I developed Gossip Girl as part of my job as an editor, so the publisher owns the copyright on it. But when we sold the concept it was based on my proposal — I sketched out the characters, drew up an outline of the story, and gave them a sample of a completed chapter. What made it a happy story is that Little, Brown wanted it, but only if I wrote it — I had to get myself an agent to negotiate with them, but it worked out so that I split the profits with the company. Which is not a bad story at all.

Now, from what I understand the series has officially concluded, and that the book you’re promoting here, I WILL ALWAYS LOVE YOU, is an epilogue of sorts; a reunion of the main characters?

The series, as everyone knows it, is eleven books — each of them spanning about one to three weeks in the lives of the characters. Basically, the series is the senior year of high school, so that year ended with graduation in the last book of the regular series.

I Will Always Love You is a follow-up to the main series, and it’s also different in that it spans about four years in the characters’ lives — it covers the time in which they’re going to college, and it’s centered around the holidays, when they all get back together and see each other over New Years. For me, it’s a very satisfying book.

So is there an effort here to take these characters even further into the future, as everybody — both the characters and your original readers — grow up and mature? 

The first book came out in 2002, so my original readers, assuming they were about 14 or 15 at the time, are now in college. As for everyone becoming more mature, well — at that age they’re still finding themselves; repeating old mistakes and reverting to old habits. At that point in your life, you get to thinking you’re that much older, and then you find yourself regressing a lot of times.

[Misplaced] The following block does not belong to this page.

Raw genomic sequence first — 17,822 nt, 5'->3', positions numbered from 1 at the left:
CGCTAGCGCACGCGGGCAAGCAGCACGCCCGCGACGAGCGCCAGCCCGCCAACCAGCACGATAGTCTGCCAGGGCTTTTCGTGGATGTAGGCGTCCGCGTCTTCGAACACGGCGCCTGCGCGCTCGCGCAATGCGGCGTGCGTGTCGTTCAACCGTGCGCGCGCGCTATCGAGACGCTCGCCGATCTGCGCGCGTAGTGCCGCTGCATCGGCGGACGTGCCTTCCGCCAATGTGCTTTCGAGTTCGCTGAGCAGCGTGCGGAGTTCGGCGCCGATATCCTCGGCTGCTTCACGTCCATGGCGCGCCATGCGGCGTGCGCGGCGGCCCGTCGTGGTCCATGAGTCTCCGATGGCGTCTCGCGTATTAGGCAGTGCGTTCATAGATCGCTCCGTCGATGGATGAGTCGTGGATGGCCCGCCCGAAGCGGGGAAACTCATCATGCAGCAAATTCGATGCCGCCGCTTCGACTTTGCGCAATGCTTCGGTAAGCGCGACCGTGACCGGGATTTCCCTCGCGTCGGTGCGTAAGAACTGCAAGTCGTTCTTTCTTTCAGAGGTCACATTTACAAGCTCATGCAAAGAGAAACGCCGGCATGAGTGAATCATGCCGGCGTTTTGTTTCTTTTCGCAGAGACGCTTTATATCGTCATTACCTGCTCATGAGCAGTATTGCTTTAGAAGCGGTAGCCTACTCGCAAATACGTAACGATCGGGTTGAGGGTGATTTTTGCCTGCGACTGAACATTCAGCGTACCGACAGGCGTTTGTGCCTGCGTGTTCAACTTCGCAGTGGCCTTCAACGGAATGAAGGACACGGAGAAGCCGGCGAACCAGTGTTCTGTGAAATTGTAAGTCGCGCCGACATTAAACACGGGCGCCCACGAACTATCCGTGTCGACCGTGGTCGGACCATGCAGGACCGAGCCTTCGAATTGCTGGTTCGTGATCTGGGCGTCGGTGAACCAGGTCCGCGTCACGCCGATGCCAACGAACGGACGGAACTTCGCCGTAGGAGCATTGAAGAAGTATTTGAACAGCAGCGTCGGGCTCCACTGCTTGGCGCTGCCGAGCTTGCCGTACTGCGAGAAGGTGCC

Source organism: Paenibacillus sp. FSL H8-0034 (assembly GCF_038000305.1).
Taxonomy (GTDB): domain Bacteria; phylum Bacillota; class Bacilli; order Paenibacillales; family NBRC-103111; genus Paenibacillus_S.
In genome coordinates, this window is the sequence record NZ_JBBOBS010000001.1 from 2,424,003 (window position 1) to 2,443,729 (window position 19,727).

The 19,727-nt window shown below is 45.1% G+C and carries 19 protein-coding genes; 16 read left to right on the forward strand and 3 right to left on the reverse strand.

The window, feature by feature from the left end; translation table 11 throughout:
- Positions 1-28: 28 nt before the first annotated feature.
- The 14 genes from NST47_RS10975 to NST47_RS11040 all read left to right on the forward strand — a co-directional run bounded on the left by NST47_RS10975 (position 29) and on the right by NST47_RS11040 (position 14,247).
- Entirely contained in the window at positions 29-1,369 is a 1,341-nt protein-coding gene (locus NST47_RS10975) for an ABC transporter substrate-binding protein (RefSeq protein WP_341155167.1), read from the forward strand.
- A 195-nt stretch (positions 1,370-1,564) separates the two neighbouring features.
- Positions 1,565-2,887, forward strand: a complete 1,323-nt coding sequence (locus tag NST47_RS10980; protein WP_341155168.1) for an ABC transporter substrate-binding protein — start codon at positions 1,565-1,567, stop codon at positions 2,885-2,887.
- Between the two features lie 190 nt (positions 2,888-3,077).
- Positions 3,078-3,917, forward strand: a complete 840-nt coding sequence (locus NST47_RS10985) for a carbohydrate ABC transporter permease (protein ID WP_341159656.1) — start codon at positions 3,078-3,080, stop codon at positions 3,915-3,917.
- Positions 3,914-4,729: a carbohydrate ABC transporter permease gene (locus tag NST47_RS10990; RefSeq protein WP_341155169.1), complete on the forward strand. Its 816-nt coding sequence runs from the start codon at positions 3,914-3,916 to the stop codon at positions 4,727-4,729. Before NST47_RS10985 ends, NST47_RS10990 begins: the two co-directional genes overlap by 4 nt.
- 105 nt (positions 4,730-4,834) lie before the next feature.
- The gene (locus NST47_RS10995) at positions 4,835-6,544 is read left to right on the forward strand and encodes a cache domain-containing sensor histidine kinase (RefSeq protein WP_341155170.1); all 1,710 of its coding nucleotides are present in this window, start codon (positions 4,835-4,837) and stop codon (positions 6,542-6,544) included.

I have a new book coming out soon, early next year, called Cum Laude, which is through a different publisher, aimed at a different readership, older than the Gossip Girl books. It’s intended as a stand-alone story, although I’m working on the next one now — I have a two-book deal with Hyperion.

How far afield have you been traveling from your home in New York? With the TV show picking up fans, have you stepped up the personal appearances?

I actually haven’t traveled much within the U.S. to promote the books — the publisher hasn’t really sent me out on the road on a cross-country tour. Part of that may be because teens don’t necessarily go to book events. Another factor is that I have two young children; my kids are five and seven — my seven year old is a big reader, but my five year old, being a boy, has been a little harder to get interested in books. If I do tour nowadays, it’s to visit foreign countries.

What are some of the foreign markets where you’ve gotten a big response?

My books are very popular in Brazil and in France — I’ve been to Rio, to Sweden, to Germany — but there’s not as great a response in Catholic countries!

What can your fans expect to see when you stop by the Shore on Saturday afternoon? And what do the coming months hold for you and the Gossip Girl gang?

I’m going to read a little something, not necessarily from the new book, but something to set the mood. Beyond that, I’ll do whatever anybody wants me to do! I’ve never had a plan; never approached any of this with a great strategy. We’ll see what the future holds when we get there!